Overload overload: excessive ambiguity in code is dangerous
I’m a newbie dev on a large company that works with data. Company implements it’s own flavor of Scrum. Halfway through my second sprint ever, I ran out of work. Team lead said to check out a module a mid level dev on my team had been working on and tell him if I found any refactoring opportunities.
The module took a JSON response, transformed it according to some rules, then output the resulting JSON. The module implemented some sort of strategy pattern, with transformation rules changing according to the format of the input file. Relatively simple stuff.
Except it wasn’t. The strategy pattern was a lie. The interface contract was there, sure, but the implementations were a mess.
The client classes of the strategies knew all about the different strategies, therefore breaking encapsulation and completely negating all benefits of the strategy pattern while keeping the bloat. But the implementation was the real headscratcher.
Let’s abstract what the strategy interface was trying to do and call it “transform”. The method, in this case, was called “doTransform” in the internface. This name is bad, but not bad enough to overcome my awkwardness and actually talk to someone about it.
The implementations, however, hid a nasty little secret.
Each one had 5 to 7 overloads of the same method. doTransform with any number of parameters. Some void, some returned. There were 5 implementations of the thing.
doTransform was defined around 30 times in the same project to do the same job.
I was confused at first. Surely there must be some recursive wizardry going on here. But IntelliJ’s IDEA said otherwise. Only one recursive use was found per strategy.
Now, I was humble. I tried to give him the benefit of the doubt. There must be a reason, a pattern for all of this madness. I struggled to understand the code, debugging was arduous. I tried and tried to avoid thinking what I was thinking. That I was going to tell my boss than a senior member of the team just shat out some spaghetti code and whoever reviewed it didn’t care. I was shaking. I like my new job. I have a history of being a smartass, and confronting two senior members on my first effective month on the job was something I didn’t yearn for.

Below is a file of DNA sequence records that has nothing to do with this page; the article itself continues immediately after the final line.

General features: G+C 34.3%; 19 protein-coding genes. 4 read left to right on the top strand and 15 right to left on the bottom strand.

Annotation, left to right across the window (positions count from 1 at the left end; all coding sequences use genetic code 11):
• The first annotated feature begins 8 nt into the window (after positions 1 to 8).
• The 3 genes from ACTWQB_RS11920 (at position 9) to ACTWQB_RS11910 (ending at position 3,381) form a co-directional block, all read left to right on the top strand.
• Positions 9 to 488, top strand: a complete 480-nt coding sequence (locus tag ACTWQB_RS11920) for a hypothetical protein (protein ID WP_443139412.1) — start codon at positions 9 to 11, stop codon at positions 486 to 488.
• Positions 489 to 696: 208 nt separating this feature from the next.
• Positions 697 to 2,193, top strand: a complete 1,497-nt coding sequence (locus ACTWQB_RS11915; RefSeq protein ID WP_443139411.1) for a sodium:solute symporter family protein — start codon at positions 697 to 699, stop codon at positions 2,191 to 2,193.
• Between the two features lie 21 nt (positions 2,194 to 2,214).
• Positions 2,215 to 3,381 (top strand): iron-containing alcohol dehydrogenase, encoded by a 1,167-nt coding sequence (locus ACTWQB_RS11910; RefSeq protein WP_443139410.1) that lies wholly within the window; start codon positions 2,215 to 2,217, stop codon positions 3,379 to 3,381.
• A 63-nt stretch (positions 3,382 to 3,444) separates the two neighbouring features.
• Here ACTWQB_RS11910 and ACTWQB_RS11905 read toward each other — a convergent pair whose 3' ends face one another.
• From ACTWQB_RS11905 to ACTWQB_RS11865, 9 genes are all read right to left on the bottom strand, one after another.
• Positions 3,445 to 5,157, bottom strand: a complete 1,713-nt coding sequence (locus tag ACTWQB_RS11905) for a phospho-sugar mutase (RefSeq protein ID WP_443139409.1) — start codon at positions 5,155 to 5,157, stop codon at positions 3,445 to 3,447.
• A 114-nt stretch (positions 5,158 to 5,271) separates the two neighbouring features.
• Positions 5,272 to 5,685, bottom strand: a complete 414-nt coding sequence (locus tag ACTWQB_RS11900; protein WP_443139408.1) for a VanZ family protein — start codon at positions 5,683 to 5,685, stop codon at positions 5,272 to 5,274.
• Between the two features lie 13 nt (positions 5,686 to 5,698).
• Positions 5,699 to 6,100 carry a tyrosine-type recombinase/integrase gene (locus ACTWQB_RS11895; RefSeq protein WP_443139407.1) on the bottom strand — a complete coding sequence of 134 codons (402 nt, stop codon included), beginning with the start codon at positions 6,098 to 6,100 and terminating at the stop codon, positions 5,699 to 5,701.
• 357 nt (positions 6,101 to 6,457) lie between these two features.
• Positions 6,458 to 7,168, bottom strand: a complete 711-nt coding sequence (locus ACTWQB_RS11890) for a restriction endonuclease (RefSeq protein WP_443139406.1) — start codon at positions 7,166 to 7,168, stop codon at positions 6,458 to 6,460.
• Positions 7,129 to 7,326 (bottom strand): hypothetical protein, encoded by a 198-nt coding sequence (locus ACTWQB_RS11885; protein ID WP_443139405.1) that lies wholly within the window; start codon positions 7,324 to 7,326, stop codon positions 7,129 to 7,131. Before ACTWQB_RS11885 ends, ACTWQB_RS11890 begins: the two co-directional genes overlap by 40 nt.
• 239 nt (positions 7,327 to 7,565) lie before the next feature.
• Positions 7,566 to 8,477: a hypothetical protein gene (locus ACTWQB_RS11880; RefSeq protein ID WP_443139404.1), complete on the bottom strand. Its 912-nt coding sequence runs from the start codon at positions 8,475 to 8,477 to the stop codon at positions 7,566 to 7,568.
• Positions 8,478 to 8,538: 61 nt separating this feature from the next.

Lady luck had my back though. Team lead had found a task for me. I closed the editor, deleted the local copy of the code and tried to clear my head. WTF was that?
I couldn’t understand a thing. I mean, I knew what the component’s purpose was, I knew all the tests passed and I knew the guy who wrote it had ten times more experience than I did. But this wasn’t the kind of frustration found in an unfamiliar pattern, language or business. This code was ambiguously written and lazily designed.
As Steve McConnell wrote: a software engineer’s primary technical directive is to manage complexity. This code required the reader to have in mind way too many things. It increased complexity by calling interdependent functions and putting them all at the same level of abstraction, and didn’t bother to call them differently. This was spaghetti code of a flavor I haven’t encountered yet.
Good code reads well, like a book. It’s clear and decisive. If you had to read a book where all the characters where called the same and they did pretty much the same thing, it’s usually a pretty confusing and unenjoyable book (unless it’s written by García Marquez). Code that reads well is easy to understand. Easily understood code is easy to modify, therefore easy to improve, therefore valuable.
Don’t call one overload of a method from another. Overloaded methods should stand at the same level of abstraction. If two method definitions share common functionality, you’re safer by extracting that functionality to a uniquely named method, or if the design allows it, a different class.
Originally published at pdelasotta.wordpress.com on April 29, 2017.